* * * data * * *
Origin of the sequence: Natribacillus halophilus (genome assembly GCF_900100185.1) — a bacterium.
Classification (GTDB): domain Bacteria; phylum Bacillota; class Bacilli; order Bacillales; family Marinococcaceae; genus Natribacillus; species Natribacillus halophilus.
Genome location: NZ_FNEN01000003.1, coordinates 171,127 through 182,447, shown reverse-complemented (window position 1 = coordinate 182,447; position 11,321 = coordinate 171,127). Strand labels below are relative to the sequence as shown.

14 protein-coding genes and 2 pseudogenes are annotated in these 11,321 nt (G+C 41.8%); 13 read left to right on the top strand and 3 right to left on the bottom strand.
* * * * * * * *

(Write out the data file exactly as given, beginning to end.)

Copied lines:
Origin of the sequence: Natribacillus halophilus (genome assembly GCF_900100185.1) — a bacterium.
Classification (GTDB): domain Bacteria; phylum Bacillota; class Bacilli; order Bacillales; family Marinococcaceae; genus Natribacillus; species Natribacillus halophilus.
Genome location: NZ_FNEN01000003.1, coordinates 171,127 through 182,447, shown reverse-complemented (window position 1 = coordinate 182,447; position 11,321 = coordinate 171,127). Strand labels below are relative to the sequence as shown.

14 protein-coding genes and 2 pseudogenes are annotated in these 11,321 nt (G+C 41.8%); 13 read left to right on the top strand and 3 right to left on the bottom strand.